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Cases of oppression are very much present within our world’s history, and even in most societies today. Being rich in history, Australia is a large example of oppression in our world. Not only can we find koala bears and kangaroos in the continent of Australia, but also the world’s oldest existing culture of aboriginal people (Aboriginal Australia – EmbraceAustralia. com). For nearly 50,000 years, Australia has served as home to these ancient indigenous people (Aboriginal Australia – EmbraceAustralia. com). Australia’s natives have been victims to oppression in many ways and for various reasons for nearly 200 years.
They’re land had been taken over by European settlers, and later on they faced more oppression when attempts to assimilate Indigenous people into white society were made. For over a century, Australia’s aborigines have been faced with many racist prejudices and several severe cases of oppression. Issues amongst the indigenous people began in the late 1700’s, shortly after the arrival of European settlers.
These new arrivals brought many changes to the native’s daily lives (Aboriginal Australia – EmbraceAustralia. com).
The Aboriginals had to deal with intruders of whom they had no prior knowledge of, and the vastly different societies and cultures of these two groups of people. As European colonization began to settle down, Australia’s aboriginals were seen as lower class and savage beings by the “superior” Europeans (Aboriginals Rights – EmbraceAustralia.
com). By the mid 1800’s, the Australian Government began to fear for the future of children Aborigines and issued the “Forced Assimilation Policy” in 1869 (Aboriginal Rights – EmbraceAustralia. com).
It was not until the 1970’s that the Policy of Assimilation ended (Aboriginal Rights – EmbraceAustralia. com). Although aboriginal rights have greatly evolved into the present, Australia’s natives still battle against many prejudices and acts of racism even in today’s society. These indigenous people are often labeled by others to be “wide-nosed and dark-skinned” and live their ancient tribal lifestyles filled with crime, violence and drinking. In addition, numerous people still believe in false Aboriginal stereotypes.
For example, aboriginals are problematic, un-educated people who follow no religion, suffer from poor iets and are given too much welfare, all of which are not necessarily true (Stereotypes about Aboriginal Australians – Creativespirits. info). This issue is a very important part of Australian history. As we look deeper into the breakdown of Aboriginal mistreatment, many contributing factors can be found. The root of this issue can be traced back to the white settlement. With the arrival of the Europeans, Aboriginals were immediately faced with many problems. The Europeans brought along many new diseases and illnesses to which the Aboriginals had no immunity.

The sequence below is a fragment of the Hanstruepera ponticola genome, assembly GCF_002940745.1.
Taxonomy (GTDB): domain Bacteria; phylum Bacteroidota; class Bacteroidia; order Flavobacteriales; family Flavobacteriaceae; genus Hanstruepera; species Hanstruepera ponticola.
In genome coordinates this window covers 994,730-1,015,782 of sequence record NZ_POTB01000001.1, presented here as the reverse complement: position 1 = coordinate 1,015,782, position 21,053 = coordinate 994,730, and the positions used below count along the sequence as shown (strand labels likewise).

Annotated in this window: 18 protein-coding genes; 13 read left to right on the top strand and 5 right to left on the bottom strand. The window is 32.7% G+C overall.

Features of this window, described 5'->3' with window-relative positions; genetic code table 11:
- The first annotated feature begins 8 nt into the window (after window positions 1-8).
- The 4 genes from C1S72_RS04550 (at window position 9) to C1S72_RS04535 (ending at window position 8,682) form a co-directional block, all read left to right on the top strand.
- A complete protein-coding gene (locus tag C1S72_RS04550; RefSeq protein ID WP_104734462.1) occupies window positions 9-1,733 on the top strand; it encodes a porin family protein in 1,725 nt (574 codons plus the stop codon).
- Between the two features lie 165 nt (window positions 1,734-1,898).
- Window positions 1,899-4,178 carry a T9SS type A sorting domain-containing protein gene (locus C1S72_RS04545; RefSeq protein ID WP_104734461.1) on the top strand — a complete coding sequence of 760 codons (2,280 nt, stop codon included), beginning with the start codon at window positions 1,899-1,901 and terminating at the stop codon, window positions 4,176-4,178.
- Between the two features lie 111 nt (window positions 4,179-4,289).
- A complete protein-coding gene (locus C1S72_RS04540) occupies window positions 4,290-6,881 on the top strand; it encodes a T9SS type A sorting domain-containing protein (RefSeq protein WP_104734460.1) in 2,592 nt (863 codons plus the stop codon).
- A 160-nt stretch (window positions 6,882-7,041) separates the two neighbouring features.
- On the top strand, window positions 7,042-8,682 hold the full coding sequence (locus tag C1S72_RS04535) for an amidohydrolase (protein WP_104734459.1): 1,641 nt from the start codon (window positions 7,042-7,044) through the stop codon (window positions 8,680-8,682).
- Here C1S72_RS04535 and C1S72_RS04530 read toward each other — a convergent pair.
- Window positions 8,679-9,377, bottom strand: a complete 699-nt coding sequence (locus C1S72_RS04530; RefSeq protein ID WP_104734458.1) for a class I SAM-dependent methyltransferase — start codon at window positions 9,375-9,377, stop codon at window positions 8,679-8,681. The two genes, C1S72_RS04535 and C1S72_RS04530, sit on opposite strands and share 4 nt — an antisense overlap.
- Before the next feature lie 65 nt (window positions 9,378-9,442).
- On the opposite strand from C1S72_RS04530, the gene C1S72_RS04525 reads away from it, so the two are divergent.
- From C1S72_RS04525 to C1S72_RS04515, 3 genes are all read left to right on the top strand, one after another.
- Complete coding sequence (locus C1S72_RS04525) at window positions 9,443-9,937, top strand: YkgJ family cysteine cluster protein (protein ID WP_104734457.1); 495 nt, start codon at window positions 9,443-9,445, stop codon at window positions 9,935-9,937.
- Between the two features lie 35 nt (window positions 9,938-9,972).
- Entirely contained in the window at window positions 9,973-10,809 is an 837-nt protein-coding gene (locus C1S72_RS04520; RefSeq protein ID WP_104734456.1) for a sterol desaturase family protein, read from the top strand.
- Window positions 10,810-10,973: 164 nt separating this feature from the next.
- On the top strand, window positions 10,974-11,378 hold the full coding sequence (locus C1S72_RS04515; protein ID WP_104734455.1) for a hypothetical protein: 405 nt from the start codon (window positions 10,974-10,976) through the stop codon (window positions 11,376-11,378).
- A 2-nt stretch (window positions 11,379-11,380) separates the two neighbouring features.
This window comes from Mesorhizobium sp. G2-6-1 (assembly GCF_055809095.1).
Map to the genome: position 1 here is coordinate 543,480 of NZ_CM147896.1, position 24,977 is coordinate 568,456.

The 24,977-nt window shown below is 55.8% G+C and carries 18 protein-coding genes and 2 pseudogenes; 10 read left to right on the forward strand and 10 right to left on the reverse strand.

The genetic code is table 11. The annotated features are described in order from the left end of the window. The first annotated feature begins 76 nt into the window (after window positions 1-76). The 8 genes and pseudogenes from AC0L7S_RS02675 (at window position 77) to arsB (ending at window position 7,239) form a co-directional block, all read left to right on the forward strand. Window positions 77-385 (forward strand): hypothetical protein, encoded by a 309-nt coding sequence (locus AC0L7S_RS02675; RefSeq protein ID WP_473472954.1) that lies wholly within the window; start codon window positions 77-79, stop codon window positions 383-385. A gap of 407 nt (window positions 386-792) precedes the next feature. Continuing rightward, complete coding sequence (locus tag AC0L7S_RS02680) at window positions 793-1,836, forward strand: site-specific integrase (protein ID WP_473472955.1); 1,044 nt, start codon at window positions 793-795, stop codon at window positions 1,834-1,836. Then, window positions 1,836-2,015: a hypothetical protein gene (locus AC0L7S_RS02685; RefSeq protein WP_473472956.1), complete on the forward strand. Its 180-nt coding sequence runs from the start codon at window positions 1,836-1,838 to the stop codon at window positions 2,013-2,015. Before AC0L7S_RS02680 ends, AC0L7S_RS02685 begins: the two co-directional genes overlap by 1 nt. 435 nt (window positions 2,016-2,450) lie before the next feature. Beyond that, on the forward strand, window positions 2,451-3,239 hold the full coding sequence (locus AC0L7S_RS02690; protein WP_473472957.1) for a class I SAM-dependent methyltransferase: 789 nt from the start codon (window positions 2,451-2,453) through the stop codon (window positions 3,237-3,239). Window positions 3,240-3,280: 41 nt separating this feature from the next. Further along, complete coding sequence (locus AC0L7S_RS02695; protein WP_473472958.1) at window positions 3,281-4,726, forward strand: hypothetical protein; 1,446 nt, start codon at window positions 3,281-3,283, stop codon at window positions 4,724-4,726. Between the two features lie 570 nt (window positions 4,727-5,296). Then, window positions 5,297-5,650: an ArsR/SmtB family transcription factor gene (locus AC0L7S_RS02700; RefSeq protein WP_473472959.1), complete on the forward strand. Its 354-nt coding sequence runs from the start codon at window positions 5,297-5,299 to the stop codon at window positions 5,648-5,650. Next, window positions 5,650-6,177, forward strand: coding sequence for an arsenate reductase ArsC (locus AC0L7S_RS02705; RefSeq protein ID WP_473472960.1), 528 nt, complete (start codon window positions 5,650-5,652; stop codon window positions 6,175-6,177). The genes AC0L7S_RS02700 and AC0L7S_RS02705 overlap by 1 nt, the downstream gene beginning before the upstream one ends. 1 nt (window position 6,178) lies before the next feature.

Epidemics created by the smallpox and even the common cold instantly killed nearly half of the Aboriginal population, ultimately, creating a barrier between the indigenous people and the Europeans (History of Australia – EmbraceAustralia. com). This immediately put the Aborigines in an unfortunate position where they were now much weaker, and therefore deemed inferior to the settlers. Naturally, white settlers began asking the Indigenous people for their labour in exchange for goods, and claiming Aboriginal land for “economic purposes” (The Social, Cultural and Historical Context of Aboriginal and Torres Strait Islander Australians).
The Aboriginal population, now considerably much smaller, had difficulty when proving ownership and power over their homeland. European settlers were now stronger and could claim territories easily. This contributed not only to the expansion of the European settlers and to the growth of their power, but also to the issue of oppression in Australia. Every day, people around the world of all races, genders, ages and cultures are faced with the degradation and suffering of racism and oppression. Australia’s Aboriginals and descendants are most certainly no stranger to these horrifying issues.
During the Assimilation Policy, more than 100,000 indigenous children were separated from their Aboriginal families and homes (Aboriginal Rights – EmbraceAustralia. com). Also, it is estimated that as a result of the white settlement more than 600,000 Aboriginal people had died from the spread of disease, malnutrition and poor living conditions (Racism in Australia, John Pilger). Other than obvious racial discrimination towards Australia’s natives, there are other reasons why these people were oppressed. In order for the European colonies in Australia to gain power and grow their economy, they needed land and labour-good exchanges.